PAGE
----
Food in Eritrea?

    Italian food is the most common food – Spaghetti, penne pasta (often from Barilla, you know the one) and Pizza is served in every restaurant.The pizza is often from old Italian stone ovens.Even though the pizza ingredients are not as good as the ones, you get in modern countries.But it is definitely much better than most south-east Asian countries.

    Drinks and Alcohol?

    Only drink bottled water.Unfortunately, bottled water is rather expensive.1L bottle costs around 30+ Nakfa (2USD, with official rate).When buying a soft drink, (Coca-Cola and Sprite most common) check if it´s a local or imported bottle/can.The imported ones, normally from Sudan, is a lot more expensive than the locally made ones.

    Internet in Eritrea?

    When I say it´s bad, I do mean extremely bad.Out of the 100 countries that I have been to (except  North Korea), Eritrea by far the worst in the world when it comes to getting online.You are not even ALLOWED to have internet in your home in Eritrea.

    History of Eritrea

  • In 1869 or 1870, the ruling Sultan of Raheita sold lands surrounding the Bay of Assab to the Rubattino Shipping Company.[69] The area served as a coaling station along the shipping lanes introduced by the recently completed Suez Canal.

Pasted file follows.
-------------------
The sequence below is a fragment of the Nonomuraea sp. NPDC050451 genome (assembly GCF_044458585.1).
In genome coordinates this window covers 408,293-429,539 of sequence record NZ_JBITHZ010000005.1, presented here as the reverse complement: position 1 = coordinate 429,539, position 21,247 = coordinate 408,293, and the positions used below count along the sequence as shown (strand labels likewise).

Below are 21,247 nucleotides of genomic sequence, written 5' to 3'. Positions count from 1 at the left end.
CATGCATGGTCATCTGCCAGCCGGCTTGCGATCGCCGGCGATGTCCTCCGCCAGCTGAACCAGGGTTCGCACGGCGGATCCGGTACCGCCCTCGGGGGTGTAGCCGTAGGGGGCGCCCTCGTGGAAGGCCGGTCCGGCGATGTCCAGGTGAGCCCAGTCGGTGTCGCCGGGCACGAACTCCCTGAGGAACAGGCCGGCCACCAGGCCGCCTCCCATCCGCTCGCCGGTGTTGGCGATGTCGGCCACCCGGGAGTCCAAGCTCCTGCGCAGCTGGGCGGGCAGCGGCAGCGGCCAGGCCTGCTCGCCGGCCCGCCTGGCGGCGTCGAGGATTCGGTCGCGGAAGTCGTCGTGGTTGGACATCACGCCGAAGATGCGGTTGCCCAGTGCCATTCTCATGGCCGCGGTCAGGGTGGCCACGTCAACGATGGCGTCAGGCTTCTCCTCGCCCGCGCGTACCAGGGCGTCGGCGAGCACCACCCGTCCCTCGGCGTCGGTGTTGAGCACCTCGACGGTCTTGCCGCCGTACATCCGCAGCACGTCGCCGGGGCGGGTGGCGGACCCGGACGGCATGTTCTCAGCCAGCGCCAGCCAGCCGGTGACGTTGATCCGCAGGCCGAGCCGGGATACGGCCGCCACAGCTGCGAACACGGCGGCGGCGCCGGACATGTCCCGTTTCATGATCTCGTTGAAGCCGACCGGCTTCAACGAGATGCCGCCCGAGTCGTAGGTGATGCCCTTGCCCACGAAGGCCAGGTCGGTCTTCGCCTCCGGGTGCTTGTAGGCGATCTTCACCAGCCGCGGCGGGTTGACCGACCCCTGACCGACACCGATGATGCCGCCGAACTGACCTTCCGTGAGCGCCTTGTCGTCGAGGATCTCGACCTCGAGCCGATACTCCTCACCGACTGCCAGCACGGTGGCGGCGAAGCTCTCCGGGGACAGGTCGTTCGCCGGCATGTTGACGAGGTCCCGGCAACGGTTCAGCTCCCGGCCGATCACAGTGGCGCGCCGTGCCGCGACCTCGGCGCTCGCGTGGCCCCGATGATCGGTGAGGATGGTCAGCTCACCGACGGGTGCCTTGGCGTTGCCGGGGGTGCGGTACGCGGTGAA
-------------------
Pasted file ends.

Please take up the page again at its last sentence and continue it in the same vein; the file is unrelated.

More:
• In 1888, the Italian administration launched its first development projects in the new colony.
  • In 1890, Italy – a late-comer to the “Scramble for Africa” – conquered Eritrea and Somalia, which became colonies; despite these successes, the economy had significantly worsened and millions of Italians, mainly from the rural South, were forced to emigrate.
  • In 1896 Francesco Crispi, Prime Minister for the second time, gave order to invade Ethiopia: the badly-led expedition however was massacred at the battle of Adwa.
  • In 1922, Benito Mussolini‘s rise to power in Italy brought profound changes to the colonial government in Italian Eritrea.
  • In 1936, it became a province of Italian East Africa (Africa Orientale Italiana), along with Ethiopia and Italian Somaliland.
  • In 1939, there were around 2,198 factories and most of the employees were Eritrean citizens.
  • In 1941, British troops routed the Italians, and Haile Selassie returned to Addis Ababa.
  • In 1947 Eritrea became part of a federation with Ethiopia, the Federation of Ethiopia and Eritrea.